From the Publisher
David Halberstam What a wonderful book. George Howe Colt has taken an original idea -- over four generations a house is a family and a family is a house -- and turned it into an uncommon success, becoming in the process the writer as family archaeologist. It's a book that stands in a line with The Late George Apley and The Proper Bostonians.
Adam Hochschild From the beautiful opening pages onward, you know you are in the hands of a masterful writer -- observant, subtle, eloquent at evoking the memories and feelings that rise up when our adult selves and childhood memories meet. But The Big House is more than that; George Howe Colt brings to life several generations of an entire extended family, and the reader, like someone growing from childhood to adulthood and like the reader of a fine novel, gradually learns that this book's charmed, alluring world is far more complex than it first appears.
Alec Wilkinson The Big House is about the long, slow separation from the beautiful past -- in this case a shingled house by the ocean, which Colt's ancestors built and his family occupied in the summer for generations. He writes gracefully, with restraint and deep feeling, and his book is a rare accomplishment.
Adrian Nicole LeBlanc This book is a true thing -- a careful opening into the rooms of origin, a meditation on loss and loving, a tender exploration of the mysteries of family. That George Howe Colt is a poet makes us especially lucky to be privy to his keen and generous company. In the fullness of a narrative fantastic with stories of his extraordinary ancestry, he honors what is precious without sentimentality, expresses intimacy without self-absorption, his wisdom rooted in humor and humility. I read it by my father's bedside as he lay dying, and felt safe inside this special book. Even more, I felt the steadying wonder of life.
The New York Times
… the wonder of this book is that the reader comes slowly, deeply, to comprehend the allure of a family world set staunchly against time, and the pathos of the author's struggle to let go of that world. Le Anne Schreiber
The Washington Post
The Big House brings engagingly and memorably to life the house and the people who inhabited it, and it pays quiet tribute to the bygone WASP upper class and "the values it held dear -- charity, loyalty, modesty, self-reliance, sportsmanship, a stiff upper lip." Colt says that these qualities "now seemed at best naive and at worst irrelevant," which says a lot more about now than it does about those vanished people. Jonathan Yardley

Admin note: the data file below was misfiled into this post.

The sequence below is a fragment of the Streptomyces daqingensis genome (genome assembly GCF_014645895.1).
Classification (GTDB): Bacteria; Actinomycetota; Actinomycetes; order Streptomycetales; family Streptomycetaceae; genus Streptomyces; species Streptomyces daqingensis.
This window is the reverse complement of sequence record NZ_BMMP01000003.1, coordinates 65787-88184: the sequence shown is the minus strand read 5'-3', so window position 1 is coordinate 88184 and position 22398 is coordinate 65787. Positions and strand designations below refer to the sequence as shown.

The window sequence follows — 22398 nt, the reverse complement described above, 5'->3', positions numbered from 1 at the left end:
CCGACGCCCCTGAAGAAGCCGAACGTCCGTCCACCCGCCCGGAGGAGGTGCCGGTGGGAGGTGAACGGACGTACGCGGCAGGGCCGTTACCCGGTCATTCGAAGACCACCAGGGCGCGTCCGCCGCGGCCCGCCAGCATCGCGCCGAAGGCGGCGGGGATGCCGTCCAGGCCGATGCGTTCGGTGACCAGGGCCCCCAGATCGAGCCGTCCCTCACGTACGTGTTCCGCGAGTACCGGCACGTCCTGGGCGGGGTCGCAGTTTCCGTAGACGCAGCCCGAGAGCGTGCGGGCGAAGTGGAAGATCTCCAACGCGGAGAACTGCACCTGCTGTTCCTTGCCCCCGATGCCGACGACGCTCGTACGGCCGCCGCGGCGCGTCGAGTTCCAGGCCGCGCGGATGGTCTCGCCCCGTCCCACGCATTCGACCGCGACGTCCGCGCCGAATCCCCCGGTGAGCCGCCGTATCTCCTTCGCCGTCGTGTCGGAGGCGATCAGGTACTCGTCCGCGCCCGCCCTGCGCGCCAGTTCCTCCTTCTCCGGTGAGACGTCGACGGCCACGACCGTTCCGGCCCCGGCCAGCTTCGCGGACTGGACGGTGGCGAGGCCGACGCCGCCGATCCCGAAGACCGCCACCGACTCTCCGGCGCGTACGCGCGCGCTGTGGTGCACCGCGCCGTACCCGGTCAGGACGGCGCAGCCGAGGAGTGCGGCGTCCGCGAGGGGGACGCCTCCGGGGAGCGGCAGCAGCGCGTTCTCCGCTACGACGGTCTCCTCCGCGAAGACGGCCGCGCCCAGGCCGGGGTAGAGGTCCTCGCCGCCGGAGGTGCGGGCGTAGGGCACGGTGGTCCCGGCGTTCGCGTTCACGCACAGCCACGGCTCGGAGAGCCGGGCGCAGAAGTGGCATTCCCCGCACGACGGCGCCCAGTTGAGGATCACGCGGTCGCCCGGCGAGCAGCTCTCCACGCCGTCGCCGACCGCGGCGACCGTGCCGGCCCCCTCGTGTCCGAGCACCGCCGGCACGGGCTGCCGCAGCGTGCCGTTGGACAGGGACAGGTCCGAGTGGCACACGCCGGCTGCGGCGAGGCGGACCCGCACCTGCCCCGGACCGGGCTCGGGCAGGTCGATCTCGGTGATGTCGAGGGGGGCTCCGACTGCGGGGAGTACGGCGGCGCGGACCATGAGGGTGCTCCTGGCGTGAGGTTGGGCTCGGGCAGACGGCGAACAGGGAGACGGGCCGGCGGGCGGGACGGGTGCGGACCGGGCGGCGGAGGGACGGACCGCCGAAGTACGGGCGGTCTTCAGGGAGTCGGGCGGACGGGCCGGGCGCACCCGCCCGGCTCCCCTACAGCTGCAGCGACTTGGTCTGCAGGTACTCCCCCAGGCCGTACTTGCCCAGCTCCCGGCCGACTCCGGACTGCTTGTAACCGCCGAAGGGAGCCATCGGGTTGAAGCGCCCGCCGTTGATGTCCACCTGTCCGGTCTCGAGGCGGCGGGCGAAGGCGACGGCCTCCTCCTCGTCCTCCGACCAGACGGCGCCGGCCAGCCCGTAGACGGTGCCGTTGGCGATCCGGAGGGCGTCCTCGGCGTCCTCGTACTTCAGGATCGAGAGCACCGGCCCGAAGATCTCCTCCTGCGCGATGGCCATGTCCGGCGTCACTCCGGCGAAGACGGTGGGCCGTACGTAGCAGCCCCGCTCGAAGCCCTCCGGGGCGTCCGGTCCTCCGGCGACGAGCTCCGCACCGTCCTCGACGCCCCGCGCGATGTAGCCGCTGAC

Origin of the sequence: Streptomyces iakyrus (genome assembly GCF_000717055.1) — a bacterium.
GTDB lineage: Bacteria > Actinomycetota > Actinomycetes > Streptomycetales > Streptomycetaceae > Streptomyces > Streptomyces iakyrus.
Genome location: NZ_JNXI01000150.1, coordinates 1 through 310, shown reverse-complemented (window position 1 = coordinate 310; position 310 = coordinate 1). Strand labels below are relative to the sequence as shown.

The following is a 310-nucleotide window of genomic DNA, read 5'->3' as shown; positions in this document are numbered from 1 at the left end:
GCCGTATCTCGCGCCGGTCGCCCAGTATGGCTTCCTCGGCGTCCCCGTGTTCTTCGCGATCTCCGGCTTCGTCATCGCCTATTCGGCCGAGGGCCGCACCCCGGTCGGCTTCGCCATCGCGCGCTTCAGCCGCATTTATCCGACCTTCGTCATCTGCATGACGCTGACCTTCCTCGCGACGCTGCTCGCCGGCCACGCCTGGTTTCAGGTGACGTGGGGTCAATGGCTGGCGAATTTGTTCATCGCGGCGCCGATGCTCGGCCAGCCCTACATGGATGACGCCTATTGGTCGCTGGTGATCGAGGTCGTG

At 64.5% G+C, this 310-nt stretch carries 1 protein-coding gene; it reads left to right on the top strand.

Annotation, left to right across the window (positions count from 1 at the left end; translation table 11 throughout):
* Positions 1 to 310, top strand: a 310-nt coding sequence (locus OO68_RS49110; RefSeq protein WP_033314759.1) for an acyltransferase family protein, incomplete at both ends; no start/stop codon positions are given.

The New Yorker
In 1903, the author's great-grandfather, a Boston Brahmin named Edward W. Atkinson, built his family a house on Cape Cod, at Wings Neck, the last undeveloped peninsula overlooking Buzzards Bay. The Big House, as this multi-storied conglomeration of gables, dormers, and bays came to be called, included "eleven bedrooms, seven fireplaces, and a warren of closets, cupboards, and crannies that four generations of Wings Neck children have used for games of Sardines." It was also an expensive firetrap with sixty-seven windows in need of attention, leaking roofs, wildlife procreating in its walls, and no indoor shower. In 1992, after agonized debate, the family decided to put it on the market. Colt's account, like the house that lies at its center, is full of surprises and contains more than seems humanly possible: a family memoir, a brief history of the Cape, an investigation of nostalgia, a catalogue of local fauna, a study of class, and a meditation on the privileges and burdens of the past.
The epicenter of the Colt family is the Big House, built in 1903 on Wings Neck, a deserted strip of Cape Cod. It's not only an architectural gem but a device to chronicle family, local history and the culture of Boston Brahmins-and it accomplishes that task with charm, style and solid research. For 42 summers, Colt traveled from winter homes across the U.S. to partake in this magical place. It's where he learned to swim and play tennis, and where he kissed his first girl. Indeed, the Big House has seen five weddings, four divorces, parties, anniversaries and love affairs. The Colts, a once venerable tribe, had lost their money-"it is not wealth so much as former wealth that defines Old Money families"-but were determined to keep their ancestral home. Time may have marched on, but the Big House refused to cooperate: "Everything in this house breathes of the past." Gilbert & Sullivan sheet music, rotary telephones and ancient globes grace its interiors. Yet all is not perfect in this palace by the sea. Colt, like playwright A.J. Gurney, is adept at exposing the dark underbelly of WASP restraint, recording the mental illness, alcoholism and despair that have plagued his family. His one comfort? The Big House. This love letter to the past is a quiet delight. Agent, Amanda Urban. (June 3) Copyright 2003 Reed Business Information.